Construction During Rainy Season
While Filmix has been pouring premium ready mix concrete, the weather also brings its own pouring of rain. And as construction goes, hot weather is the appropriate ingredient for concrete to dry. So you may ask, “How can we operate during the rainy season?”
It’s a fact that professional concrete layers are capable of pouring concrete in the rain, so what steps do they take to ensure that concrete can be poured no matter how wet the forecast? There are a variety of reasons for pouring concrete in the rain, including living in an inclement climate, having a very wet winter, or needing to meet a deadline.
Concrete is incorrectly referred to as ‘drying’ before being walked on. Concrete ‘cures’ rather than drying. Curing is a chemical reaction that occurs throughout the course of a concrete’s lifetime and is what allows it to cure underwater.
That’s right, with the right conditions in place and when poured by a professional, concrete can cure underwater and become robust. Pouring concrete in the rain, on the other hand, is a different story. This example merely highlights how adaptable concrete is, as well as how frequently people misunderstand the interaction between concrete and moisture.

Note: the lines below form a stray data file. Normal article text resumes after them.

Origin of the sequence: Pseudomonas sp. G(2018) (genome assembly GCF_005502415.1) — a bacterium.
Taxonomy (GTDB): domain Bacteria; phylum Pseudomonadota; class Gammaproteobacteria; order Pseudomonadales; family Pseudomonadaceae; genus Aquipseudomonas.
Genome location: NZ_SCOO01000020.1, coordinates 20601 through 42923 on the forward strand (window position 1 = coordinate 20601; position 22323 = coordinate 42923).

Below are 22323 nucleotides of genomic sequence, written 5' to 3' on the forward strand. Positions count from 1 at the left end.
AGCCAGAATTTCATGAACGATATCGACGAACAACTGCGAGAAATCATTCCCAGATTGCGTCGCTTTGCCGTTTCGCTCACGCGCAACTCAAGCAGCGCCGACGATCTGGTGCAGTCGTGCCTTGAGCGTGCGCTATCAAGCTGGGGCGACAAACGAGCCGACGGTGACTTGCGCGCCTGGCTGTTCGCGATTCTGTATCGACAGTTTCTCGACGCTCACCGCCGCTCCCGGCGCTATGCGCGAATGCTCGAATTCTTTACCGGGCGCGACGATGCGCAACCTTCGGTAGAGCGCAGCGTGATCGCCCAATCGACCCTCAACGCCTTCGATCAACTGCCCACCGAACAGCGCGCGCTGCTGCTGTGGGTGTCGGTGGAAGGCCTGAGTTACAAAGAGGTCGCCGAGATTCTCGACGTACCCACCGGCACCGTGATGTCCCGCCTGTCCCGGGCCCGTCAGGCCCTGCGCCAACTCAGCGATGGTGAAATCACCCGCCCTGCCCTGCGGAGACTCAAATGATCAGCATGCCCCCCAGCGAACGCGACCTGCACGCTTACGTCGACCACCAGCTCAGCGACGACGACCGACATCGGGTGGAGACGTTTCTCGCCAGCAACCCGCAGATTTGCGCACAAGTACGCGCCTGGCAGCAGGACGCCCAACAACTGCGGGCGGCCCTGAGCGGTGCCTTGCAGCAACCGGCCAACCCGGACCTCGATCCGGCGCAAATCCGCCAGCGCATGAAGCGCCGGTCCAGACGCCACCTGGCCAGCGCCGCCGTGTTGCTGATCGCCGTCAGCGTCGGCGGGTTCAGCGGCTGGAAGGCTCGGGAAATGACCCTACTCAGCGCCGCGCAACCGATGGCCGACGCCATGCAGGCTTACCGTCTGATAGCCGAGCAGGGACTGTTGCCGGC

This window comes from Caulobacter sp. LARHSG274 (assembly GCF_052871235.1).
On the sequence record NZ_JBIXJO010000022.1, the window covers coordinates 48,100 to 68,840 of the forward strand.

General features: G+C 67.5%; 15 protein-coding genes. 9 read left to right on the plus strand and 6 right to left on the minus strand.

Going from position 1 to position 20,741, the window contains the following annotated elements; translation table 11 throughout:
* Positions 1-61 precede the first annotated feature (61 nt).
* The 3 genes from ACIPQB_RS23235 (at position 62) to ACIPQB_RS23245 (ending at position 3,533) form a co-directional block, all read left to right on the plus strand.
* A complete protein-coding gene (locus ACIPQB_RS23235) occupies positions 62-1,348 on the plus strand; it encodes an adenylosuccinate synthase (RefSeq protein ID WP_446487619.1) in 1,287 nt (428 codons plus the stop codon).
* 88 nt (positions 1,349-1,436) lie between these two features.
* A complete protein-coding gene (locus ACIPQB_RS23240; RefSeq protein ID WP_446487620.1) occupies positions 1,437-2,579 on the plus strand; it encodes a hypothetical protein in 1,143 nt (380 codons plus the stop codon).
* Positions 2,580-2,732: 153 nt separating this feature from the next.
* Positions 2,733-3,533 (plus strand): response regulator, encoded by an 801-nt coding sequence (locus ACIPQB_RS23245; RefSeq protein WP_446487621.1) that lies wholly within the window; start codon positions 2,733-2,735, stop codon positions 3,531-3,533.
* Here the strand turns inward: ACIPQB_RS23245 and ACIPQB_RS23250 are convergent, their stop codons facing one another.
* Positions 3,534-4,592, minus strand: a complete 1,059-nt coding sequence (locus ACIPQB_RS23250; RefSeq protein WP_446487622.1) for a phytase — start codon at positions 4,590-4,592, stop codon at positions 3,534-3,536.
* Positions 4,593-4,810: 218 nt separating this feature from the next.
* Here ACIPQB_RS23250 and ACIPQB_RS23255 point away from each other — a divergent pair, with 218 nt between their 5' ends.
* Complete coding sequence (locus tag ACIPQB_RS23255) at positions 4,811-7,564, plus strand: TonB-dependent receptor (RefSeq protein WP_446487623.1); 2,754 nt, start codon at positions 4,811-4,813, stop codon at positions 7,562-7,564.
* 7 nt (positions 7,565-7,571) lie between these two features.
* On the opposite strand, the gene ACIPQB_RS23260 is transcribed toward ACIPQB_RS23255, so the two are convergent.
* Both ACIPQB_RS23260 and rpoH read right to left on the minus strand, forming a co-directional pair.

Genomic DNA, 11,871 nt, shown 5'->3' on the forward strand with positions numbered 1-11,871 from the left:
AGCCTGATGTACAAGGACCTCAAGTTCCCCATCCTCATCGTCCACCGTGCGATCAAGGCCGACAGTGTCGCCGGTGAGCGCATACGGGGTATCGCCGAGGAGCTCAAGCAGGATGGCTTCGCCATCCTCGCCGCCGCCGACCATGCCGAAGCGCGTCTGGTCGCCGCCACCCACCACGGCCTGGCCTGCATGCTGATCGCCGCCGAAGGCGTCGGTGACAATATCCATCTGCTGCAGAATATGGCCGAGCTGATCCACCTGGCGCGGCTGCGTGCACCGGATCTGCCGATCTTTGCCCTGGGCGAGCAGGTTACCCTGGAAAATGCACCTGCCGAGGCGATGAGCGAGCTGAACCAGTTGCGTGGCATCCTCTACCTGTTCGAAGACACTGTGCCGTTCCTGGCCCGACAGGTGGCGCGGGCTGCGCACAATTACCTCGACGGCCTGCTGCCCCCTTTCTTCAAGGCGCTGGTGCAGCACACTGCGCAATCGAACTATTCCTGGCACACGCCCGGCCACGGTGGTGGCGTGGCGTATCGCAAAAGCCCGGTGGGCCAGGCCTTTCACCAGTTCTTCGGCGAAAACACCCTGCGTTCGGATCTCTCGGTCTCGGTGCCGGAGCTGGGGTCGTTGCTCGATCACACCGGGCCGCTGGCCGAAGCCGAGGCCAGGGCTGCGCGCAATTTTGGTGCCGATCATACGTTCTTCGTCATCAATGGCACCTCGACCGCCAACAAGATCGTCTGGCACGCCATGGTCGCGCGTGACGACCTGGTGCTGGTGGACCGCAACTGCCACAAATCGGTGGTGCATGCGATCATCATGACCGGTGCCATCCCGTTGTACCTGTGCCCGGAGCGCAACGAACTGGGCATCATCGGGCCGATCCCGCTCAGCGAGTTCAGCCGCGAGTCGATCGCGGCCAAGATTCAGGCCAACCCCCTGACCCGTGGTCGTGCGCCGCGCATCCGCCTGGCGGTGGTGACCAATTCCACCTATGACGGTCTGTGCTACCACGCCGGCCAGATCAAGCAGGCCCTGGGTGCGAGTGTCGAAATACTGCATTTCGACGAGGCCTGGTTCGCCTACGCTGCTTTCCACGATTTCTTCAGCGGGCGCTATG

It takes 24 to 48 hours for concrete to set and about a week for it to partially cure. Walking on the surface is permitted at this time. However, due to the nature of concrete consistency, heavy equipment should be avoided during this time. This will ensure that the surface is not harmed. Concrete typically takes 28 days to cure completely, but it continues to cure indefinitely during its existence.
DOs and DON’Ts When Pouring in the Rain
DO: Ensure good drainage. Ensure that rainwater does not collect in trenches dug for footings, foundations, or slabs. This is critical since rainfall can carry pollutants. It won’t be an issue pouring concrete in the rain as long as it drains away.
DON’T: When working huge amounts of rainwater into the concrete mix as it dries, be careful not to introduce pollutants.
DO: Take steps to protect the concrete. Small slabs can be protected by utilizing coverings and tarps. If necessary, a self-leveling substance can be used to smooth the surface subsequently. Tarps and covers can also be utilized effectively for bigger areas.
DON’T: Spreading dry cement on a wet surface to ‘soak up’ the rainfall will result in a substandard finish.
Other measures you can consider
Heavy rain can cause problems with recently poured concrete by washing off some of the cement. This can weaken the concrete’s surface, giving it a softer consistency and lowering the concrete’s strength.
Working in the rain might cause problems such as concrete cracks and a delay in curing time. However, there are steps you can do to ensure your pour is unaffected by rain:
- If you’re pouring concrete on your own, check the weather prediction first and prepare accordingly. If you’re having a professional handle the job and there’s a chance of rain, you can ask your concrete layer how they’ll prepare for it.
- Cover the area to be poured with tarpaulins or waterproof covers. Keep them on hand and apply as soon as each region is ready to cure.
- Any surface water should be pushed off the slab’s edge, then covered with a wide tarp.
- If it rains right after the concrete is poured, make sure the area is covered as soon as possible.
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